When a young Calvert County truck driver and his wife won $1.3 million in the Maryland Lotto last month, "it was the biggest thing to hit this county in years," said a resident here. "People were real excited."
But since 28-year-old Kenny Howard and his wife Linda, who is 27, hit the jackpot Sept. 14, the story has lost much of its charm.
Five days later, as the Howards drove to Baltimore to collect their winnings, a man who lived with them for 18 months and who said he paid for the winning ticket filed civil suit seeking to prevent them from collecting the funds.
Hillery Bowen, 67, claimed in the suit that the Howards had agreed to split any winnings with him.
He is seeking half of the winnings, which are to be paid in annual stipends of about $65,000.
Calvert County Circuit Court Judge Larry D. Lamson granted the injunction that day, and the money was put on hold by the Maryland lottery board. Friday, Lamson ruled that 25 percent of the winnings be awarded to Linda Howard and that the other 75 percent be placed in an escrow account until final disposition of the case Nov. 13.
Maryland lottery officials said this is the first dispute over ownership of a winning ticket to go to court.
Some of Bowen's relatives said relations between them and Linda Howard had already been strained, but the lottery dispute has worsened the situation. Linda Howard lived with Bowen and his family for a number of years before her marriage, and Bowen moved in with the Howards when his wife died, shortly after the Howards were married.
Bowen, who is no longer living with the Howards, said after the hearing, "I took care of that girl, and since they got married, I took care of them. I paid the rent, the utilities, and this is the thanks I get."
Linda Howard, for her part, was quoted in a local paper as saying, "I grew up with his kids. I went to school with his kids. He didn't have to be sneaky." When asked about the case after Friday's hearing, Kenny and Linda Howard said in a brief interview that they believed that Bowen should have told them about his plans before he filed the suit. But they declined to comment further on the case.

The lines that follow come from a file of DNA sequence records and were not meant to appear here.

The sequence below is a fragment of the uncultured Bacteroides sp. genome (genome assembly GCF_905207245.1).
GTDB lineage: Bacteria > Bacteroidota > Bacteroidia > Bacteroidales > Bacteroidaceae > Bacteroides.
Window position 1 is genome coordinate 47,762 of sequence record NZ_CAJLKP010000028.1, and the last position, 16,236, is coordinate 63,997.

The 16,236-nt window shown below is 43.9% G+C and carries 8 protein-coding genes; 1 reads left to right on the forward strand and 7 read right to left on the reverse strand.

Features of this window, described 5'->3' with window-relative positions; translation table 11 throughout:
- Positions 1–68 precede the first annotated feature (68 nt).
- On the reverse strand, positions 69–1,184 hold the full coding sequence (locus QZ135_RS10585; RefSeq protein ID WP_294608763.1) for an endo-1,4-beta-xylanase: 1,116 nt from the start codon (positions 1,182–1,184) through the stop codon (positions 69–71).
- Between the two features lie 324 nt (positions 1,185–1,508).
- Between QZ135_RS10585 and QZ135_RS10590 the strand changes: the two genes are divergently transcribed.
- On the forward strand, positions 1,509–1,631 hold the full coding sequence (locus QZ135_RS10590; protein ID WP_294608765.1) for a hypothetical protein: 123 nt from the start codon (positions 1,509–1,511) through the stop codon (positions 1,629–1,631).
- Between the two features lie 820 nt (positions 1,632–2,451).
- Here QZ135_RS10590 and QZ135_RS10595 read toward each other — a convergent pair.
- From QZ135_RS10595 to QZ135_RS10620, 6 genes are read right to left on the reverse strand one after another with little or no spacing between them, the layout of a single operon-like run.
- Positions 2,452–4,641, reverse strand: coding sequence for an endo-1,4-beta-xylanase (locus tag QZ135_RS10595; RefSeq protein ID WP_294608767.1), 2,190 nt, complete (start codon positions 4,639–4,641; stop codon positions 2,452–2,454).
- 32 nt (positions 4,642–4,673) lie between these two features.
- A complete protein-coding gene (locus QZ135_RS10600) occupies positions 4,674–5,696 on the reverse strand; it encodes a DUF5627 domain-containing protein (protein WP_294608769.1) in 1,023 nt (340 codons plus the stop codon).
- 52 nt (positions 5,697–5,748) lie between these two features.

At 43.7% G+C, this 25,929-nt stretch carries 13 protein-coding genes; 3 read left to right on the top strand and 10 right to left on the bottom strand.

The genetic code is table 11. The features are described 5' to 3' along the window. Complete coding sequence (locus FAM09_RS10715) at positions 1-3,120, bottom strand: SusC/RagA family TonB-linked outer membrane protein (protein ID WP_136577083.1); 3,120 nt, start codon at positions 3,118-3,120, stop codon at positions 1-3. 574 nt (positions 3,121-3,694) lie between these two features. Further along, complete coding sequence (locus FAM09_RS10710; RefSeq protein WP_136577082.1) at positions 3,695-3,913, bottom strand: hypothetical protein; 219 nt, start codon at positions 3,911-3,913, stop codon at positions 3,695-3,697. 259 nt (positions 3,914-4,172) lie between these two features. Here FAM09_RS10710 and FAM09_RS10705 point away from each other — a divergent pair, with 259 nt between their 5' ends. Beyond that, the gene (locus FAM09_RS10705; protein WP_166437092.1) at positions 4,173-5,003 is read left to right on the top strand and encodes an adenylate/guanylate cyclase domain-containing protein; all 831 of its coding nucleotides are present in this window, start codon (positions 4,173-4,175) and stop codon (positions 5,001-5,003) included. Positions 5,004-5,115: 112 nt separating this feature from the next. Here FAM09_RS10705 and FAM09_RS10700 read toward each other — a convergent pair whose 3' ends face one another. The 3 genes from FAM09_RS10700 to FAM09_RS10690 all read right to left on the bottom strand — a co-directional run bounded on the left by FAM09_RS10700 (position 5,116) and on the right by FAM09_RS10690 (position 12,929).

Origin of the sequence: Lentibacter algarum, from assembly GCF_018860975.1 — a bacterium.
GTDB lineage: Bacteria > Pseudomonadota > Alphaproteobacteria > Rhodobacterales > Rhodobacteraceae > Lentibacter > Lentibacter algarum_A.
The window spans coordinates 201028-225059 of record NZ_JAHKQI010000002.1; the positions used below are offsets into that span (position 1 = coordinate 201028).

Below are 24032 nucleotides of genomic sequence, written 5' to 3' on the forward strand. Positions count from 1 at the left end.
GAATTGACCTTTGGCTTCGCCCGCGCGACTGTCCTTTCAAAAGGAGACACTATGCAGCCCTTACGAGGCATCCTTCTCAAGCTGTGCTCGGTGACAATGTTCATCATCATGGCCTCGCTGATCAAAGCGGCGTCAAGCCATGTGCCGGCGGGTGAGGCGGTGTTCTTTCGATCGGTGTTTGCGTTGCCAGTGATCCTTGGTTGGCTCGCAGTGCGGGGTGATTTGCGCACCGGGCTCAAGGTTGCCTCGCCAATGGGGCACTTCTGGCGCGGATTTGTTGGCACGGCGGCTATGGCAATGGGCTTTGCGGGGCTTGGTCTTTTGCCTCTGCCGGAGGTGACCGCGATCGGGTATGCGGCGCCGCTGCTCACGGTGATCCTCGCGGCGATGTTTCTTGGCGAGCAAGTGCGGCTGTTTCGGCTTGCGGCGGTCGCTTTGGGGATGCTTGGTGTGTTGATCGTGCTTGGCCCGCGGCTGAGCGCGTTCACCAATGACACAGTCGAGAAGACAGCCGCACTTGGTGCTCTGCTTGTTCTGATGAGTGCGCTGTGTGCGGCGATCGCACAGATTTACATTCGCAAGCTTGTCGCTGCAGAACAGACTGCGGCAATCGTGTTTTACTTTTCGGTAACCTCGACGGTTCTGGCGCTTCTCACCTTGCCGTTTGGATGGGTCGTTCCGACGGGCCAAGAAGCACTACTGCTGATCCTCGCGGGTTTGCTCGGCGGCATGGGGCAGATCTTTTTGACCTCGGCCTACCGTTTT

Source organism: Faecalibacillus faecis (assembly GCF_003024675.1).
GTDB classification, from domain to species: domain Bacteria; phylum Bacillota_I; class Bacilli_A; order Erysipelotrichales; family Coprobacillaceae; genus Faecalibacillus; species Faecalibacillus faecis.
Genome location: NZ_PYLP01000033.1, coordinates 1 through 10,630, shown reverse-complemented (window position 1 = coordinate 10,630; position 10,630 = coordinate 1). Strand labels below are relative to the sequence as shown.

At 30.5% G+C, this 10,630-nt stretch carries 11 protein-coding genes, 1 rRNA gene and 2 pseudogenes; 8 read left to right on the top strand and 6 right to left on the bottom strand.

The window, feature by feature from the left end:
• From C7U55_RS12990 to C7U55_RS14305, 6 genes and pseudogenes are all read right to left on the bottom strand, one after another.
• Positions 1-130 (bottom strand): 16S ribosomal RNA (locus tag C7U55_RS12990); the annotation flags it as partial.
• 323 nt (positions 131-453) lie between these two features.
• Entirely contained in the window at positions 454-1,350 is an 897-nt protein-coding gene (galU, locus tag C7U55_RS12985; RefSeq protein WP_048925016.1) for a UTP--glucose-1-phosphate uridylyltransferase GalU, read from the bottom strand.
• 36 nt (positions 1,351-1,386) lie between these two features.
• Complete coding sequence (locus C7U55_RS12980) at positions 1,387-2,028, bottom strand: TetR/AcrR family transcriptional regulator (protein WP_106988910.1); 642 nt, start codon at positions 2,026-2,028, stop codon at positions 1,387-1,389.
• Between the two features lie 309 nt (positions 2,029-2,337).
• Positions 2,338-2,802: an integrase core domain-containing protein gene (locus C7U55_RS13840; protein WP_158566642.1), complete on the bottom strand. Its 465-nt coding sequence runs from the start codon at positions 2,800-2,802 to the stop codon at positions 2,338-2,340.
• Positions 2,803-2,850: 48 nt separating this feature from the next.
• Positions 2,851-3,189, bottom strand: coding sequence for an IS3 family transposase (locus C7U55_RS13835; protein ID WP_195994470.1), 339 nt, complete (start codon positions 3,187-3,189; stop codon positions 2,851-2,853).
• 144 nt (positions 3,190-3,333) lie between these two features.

The lawsuit is the talk of this rural county of 40,000 people. "Everywhere you go, people are talking about it," said Norma Elliott, an employe at the Ken-Mar liquor store in Prince Frederick, where the winning ticket was purchased. "People come in here every day to ask about it. They all want to know, 'Did you hear anything?' "
One customer, who did not want to give her name, said she had been "waiting all day" to hear about it. She said she thinks Bowen should be given half the money. "He paid for it," she said.
Elliott disagreed. "I'm for the young couple," she said as she waited on a steady stream of customers buying lottery tickets.
Said coworker Elisabeth Wilder, "I think they should split it 50-50. I don't know why they want to spend all that money on the lawyers."
Even Judge Lamson said he was surprised that the case was not settled out of court. "This is a good indication of what can happen when a lot of money is involved -- people act irrationally," he said.
At Ken-Mar Liquors, where a large sign outside said "$1.2 Million Lottery Ticket Sold Here 9-14-85," Elliott rang up another sale and said, "You know, the young people were so enthused when they won that lottery. And we were happy about it, too. It's a shame this had to happen."